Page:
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    John F. Kennedy School in Milford was evacuated because of an odor on Friday morning, but school is back in session.

    The fire department and Southern Connecticut Gas Company responded as a precaution to evaluate the situation and found no gas leak. 

    School officials said there were delays due to traffic in the Bic Drive/Sub Way/Interstate 95 corridor. 

    This situation is clear and everything is back to normal.



    Photo Credit: Getty Images/Blend Images RM

    File photoFile photo

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    Police have arrested a landlord who is accused trying to intimidate tenants into performing sex acts rather than paying rent for properties he leased.

    Richard Bruno, 46, of Waterford, was arrested on Thursday by the Connecticut State Police Computer Crimes Unit, who worked with the New London and Waterford police department.

    New London Police started investigations allegations that Bruno was trying to extort sexual acts in lieu of cash for properties he had leased to tenants, police said. The allegations also included possible solicitation of sexual acts from children, police said.

    As detectives investigated, Bruno solicited a person he thought was a 13-year-old girl online and arranged to pay her money and meet up with her in New London for sexual acts, police said.

    When he arrived at the location they set as the meeting place on Thursday, police took him into custody and brought him to the New London Police Department, where he was charged with one count of criminal attempt at trafficking in persons, one count of second-degree criminal attempted sexual assault, two counts of risk and impairing the morals of a minor and two counts of enticement of a minor.

    He was able to post a $150,000 bond and is due at New London Superior Court on May 19.

    Police also searched Bruno’s home and said they seized evidence to support the allegations. The Connecticut State Police Computer Crimes Unit is investigating.

    NBC Connecticut went to Bruno's home and knocked on the door, but no one answered. Bruno Plumbing is registered to the address and NBC Connecticut called the phone number listed for the company, but no one answered. It’s not clear if Bruno has an attorney.

    Police continue to investigate and more charges are expected, according to police.

    Anyone with information about this case should call State Police Detective Samantha McCord at 203-427-4062.



    Photo Credit: Connecticut State Police

    Richard Bruno is accused of soliciting sex in exchange for rent.Richard Bruno is accused of soliciting sex in exchange for rent.

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  • 05/06/16--05:30: Route 313 Closed in Seymour

  • Route 313 in Seymour is closed after a one-vehicle crash.

    Seymour police said the road is closed between Maple Street and the Woodbridge line.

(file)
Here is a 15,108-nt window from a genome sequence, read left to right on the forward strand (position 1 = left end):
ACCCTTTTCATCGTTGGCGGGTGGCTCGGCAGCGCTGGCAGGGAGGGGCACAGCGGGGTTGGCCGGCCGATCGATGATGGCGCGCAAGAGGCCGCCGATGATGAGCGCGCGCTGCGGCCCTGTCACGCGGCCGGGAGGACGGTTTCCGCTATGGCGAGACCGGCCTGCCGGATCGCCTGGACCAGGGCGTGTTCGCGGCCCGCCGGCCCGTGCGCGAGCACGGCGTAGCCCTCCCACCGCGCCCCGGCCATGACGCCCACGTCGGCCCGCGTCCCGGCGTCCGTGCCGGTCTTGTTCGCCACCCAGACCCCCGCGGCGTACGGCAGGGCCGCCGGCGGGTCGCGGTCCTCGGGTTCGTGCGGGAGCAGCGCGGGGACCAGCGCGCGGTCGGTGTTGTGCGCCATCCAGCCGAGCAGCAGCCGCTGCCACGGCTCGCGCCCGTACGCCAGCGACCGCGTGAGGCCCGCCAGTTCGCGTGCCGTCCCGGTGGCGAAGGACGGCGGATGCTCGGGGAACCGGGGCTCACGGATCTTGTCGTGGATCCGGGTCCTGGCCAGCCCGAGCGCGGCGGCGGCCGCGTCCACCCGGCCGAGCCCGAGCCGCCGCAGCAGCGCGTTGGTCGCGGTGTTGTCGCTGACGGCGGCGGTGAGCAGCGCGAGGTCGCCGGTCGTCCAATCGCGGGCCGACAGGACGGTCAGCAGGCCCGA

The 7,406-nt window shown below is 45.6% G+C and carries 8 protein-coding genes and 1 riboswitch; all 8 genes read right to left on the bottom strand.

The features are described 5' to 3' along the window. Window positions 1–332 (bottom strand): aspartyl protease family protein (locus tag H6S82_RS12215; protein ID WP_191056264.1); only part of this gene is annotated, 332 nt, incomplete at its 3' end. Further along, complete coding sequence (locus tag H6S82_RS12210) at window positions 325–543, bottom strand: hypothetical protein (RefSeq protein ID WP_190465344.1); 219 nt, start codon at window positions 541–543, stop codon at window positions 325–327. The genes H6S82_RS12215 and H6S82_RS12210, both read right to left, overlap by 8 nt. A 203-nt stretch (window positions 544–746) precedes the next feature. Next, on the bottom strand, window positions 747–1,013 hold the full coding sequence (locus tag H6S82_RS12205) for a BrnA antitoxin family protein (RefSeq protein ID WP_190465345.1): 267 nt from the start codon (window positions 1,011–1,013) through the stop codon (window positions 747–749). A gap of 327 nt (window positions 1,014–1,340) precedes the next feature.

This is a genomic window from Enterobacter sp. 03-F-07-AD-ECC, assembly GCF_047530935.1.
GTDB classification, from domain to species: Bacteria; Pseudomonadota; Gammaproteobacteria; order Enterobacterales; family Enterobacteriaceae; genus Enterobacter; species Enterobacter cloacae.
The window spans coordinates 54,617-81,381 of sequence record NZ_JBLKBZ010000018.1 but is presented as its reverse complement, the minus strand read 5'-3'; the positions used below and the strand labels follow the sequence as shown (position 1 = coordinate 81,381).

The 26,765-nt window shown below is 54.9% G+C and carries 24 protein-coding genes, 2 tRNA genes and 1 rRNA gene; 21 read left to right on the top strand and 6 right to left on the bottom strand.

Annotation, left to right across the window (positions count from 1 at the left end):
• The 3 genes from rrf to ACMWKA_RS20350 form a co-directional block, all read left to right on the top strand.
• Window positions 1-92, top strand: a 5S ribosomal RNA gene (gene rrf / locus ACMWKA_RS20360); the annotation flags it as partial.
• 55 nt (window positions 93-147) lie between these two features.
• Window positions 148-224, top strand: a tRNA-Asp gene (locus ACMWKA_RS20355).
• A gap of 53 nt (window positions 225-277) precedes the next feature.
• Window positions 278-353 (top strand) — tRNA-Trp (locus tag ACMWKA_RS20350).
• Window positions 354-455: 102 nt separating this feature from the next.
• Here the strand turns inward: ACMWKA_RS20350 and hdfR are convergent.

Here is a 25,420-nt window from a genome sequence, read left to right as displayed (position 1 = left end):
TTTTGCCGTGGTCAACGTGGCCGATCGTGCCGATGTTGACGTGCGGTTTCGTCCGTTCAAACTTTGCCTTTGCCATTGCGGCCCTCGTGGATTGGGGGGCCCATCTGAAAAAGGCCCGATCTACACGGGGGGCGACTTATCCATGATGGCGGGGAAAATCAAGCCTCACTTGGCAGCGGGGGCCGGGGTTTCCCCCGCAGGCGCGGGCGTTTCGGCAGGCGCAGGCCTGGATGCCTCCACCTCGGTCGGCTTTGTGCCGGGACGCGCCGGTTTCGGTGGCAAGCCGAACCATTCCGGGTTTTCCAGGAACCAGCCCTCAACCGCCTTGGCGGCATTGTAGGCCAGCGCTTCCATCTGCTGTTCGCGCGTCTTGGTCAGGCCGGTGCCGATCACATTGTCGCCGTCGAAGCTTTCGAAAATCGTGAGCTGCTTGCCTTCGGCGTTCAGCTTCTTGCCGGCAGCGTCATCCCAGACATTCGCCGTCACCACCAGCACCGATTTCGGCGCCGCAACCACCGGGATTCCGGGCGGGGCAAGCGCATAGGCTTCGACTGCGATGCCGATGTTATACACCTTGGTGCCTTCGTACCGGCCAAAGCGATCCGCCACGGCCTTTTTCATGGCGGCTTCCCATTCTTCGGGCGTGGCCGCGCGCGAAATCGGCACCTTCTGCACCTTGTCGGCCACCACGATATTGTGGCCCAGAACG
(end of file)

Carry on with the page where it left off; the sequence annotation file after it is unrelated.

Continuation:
Seymour police have also basked Woodbridge Police to shut the road down at Peck Hill Road.

    The car is off the road, and possibly into the woods.

    No information was immediately available on injuries.



    Photo Credit: NBCConnecticut.com

    Part of Route 313 in Seymour is shut down after a crash.Part of Route 313 in Seymour is shut down after a crash.

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    When nine pounds of an ultra-powerful painkiller called W-18 was seized by Canadian authorities last month, an Edmonton doctor tweeted it was "enough to kill every man, woman and child in Alberta about 45 times over."

    Now, police departments in the Philadelphia region are on high alert for the drug after the Drug Enforcement Administration told them W-18 may have entered into the area’s heroin market.

    The chemical, which can be mixed with heroin, has been described as "10,000 times stronger than morphine." Because of that potency, a tiny dose would be fatal. W-18 is likely manufactured in underground Chinese laboratories, the Drug Enforcement Administration is telling local police departments, and the drug remains unregulated.

    Narcotics officers in Philadelphia and surrounding suburbs like Bensalem and Camden, New Jersey, said in interviews this week they are well aware of W-18, but detectives haven't found any hard evidence of its existence in the local black market yet.

    [[372999381, C]]

    That hasn't stopped drug dealers from rebranding their heroin packets as containing W-18 in an effort to raise the appeal among drug users.

    "The past few months, we've been aware of it," said Philadelphia police narcotics Chief Daniel MacDonald. "We haven’t actually come across it in and of itself. We’ve heard of people blending it with heroin to bolster it. The police lab is aware of it."

    Still, MacDonald said, the Philadelphia police department's lab has yet to determine with certainty that W-18 has hit the streets. There is some speculation among the law enforcement community that W-18 may be undetectable to current standard opioid testing.

    W-18 made its first appearance in the mainstream press last year when some pills containing it were found in a stache of fentanyl in Alberta, Canada. Much larger batches of the chemical have since been found in Miami and Edmonton.